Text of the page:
Cytokine and lipid metabolome effects of low-dose acetylsalicylic acid in critically ill patients with systemic inflammation: a pilot, feasibility, multicentre, randomised, placebo-controlled trial.

Cioccari, Luca; Luethi, Nora; Duong, Thy; Ryan, Eileen; Cutuli, Salvatore L; Lloyd-Donald, Patryck; Eastwood, Glenn M; Peck, Leah; Young, Helen; Vaara, Suvi T; French, Craig J; Orford, Neil; Dwivedi, Jyotsna; Lankadeva, Yugeesh R; Bailey, Michael; Reid, Gavin E; Bellomo, Rinaldo (2020). Cytokine and lipid metabolome effects of low-dose acetylsalicylic acid in critically ill patients with systemic inflammation: a pilot, feasibility, multicentre, randomised, placebo-controlled trial. Critical care and resuscitation, 22(3), pp. 227-236. College of Intensive Care Medicine of Australia and New Zealand

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OBJECTIVE

The systemic inflammatory response syndrome (SIRS) is a dysregulated response that contributes to critical illness. Adjunctive acetylsalicylic acid (ASA) treatment may offer beneficial effects by increasing the synthesis of specialised proresolving mediators (a subset of polyunsaturated fatty acid-derived lipid mediators).

DESIGN

Pilot, feasibility, multicentre, double-blind, randomised, placebo-controlled trial.

SETTING

Four interdisciplinary intensive care units (ICUs) in Australia.

PARTICIPANTS

Critically ill patients with SIRS.

INTERVENTIONS

ASA 100 mg 12-hourly or placebo, administered within 24 hours of ICU admission and continued until ICU day 7, discharge or death, whichever came first.

MAIN OUTCOME MEASURES

Interleukin-6 (IL-6) serum concentration at 48 hours after randomisation and, in a prespecified subgroup of patients, serum lipid mediator concentrations measured by mass spectrometry.

RESULTS

The trial was discontinued in December 2017 due to slow recruitment and after the inclusion of 48 patients. Compared with placebo, ASA did not decrease IL-6 serum concentration at 48 hours. In the 32 patients with analysis of lipid mediators, low-dose ASA increased the concentration of 15-hydroxyeicosatetraenoic acid, a proresolving precursor of lipoxin A4, and reduced the concentration of the proinflammatory cytochrome P-dependent mediators 17-HETE (hydroxyeicosatetraenoic acid), 18-HETE and 20-HETE. In the eicosapentaenoic acid pathway, ASA significantly increased the concentration of the anti-inflammatory mediators 17,18-DiHETE (dihydroxyeicosatetraenoic acid) and 14,15-DiHETE.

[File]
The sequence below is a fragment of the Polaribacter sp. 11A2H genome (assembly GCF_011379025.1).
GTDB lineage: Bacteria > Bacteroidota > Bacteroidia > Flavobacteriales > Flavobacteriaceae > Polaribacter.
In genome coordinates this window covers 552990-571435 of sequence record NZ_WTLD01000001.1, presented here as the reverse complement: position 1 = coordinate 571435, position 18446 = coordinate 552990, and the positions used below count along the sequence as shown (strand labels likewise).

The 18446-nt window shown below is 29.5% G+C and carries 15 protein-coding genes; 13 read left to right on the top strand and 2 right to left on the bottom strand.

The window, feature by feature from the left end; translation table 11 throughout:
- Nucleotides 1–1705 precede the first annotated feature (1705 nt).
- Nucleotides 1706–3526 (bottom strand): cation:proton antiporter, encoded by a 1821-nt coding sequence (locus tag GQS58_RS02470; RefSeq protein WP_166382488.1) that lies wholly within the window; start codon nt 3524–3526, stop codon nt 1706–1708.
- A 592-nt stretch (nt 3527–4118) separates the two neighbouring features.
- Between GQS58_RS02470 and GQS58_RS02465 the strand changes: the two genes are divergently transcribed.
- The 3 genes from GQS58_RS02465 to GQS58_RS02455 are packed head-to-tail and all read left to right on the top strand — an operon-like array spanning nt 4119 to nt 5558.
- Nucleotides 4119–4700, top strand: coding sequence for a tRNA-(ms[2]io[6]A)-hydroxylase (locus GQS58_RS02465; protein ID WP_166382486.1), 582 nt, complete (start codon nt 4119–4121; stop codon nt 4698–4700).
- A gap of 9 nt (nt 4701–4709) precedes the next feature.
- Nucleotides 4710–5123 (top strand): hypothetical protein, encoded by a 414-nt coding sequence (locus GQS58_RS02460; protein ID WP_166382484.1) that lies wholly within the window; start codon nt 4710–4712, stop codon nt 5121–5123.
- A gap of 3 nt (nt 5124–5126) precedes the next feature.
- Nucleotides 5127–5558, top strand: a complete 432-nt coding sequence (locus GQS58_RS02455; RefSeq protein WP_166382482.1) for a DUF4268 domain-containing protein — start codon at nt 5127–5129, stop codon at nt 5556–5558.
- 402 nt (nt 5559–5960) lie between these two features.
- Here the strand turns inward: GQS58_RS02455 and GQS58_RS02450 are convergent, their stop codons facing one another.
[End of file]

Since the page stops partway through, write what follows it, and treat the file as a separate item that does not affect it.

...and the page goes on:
CONCLUSIONS

In ICU patients with SIRS, low-dose ASA did not significantly alter serum IL-6 concentrations, but it did affect plasma concentrations of certain lipid mediators. The ability to measure lipid mediators in clinical samples and to monitor the effect of ASA on their levels unlocks a potential area of biological investigation in critical care.

TRIAL REGISTRATION

Australian New Zealand Clinical Trials Registry (ACTRN 12614001165673).

Item Type:

Journal Article (Original Article)

Division/Institute:

04 Faculty of Medicine > Department of Intensive Care, Emergency Medicine and Anaesthesiology (DINA) > Clinic of Intensive Care

UniBE Contributor:

Cioccari, Luca (A)

Subjects:

600 Technology > 610 Medicine & health

ISSN:

1441-2772

Publisher:

College of Intensive Care Medicine of Australia and New Zealand

Language:

English

Submitter:

Isabelle Arni

Date Deposited:

25 Nov 2020 14:22

Last Modified:

29 Mar 2023 23:37

PubMed ID:

32900329

BORIS DOI:

10.7892/boris.148500

URI:

https://boris.unibe.ch/id/eprint/148500

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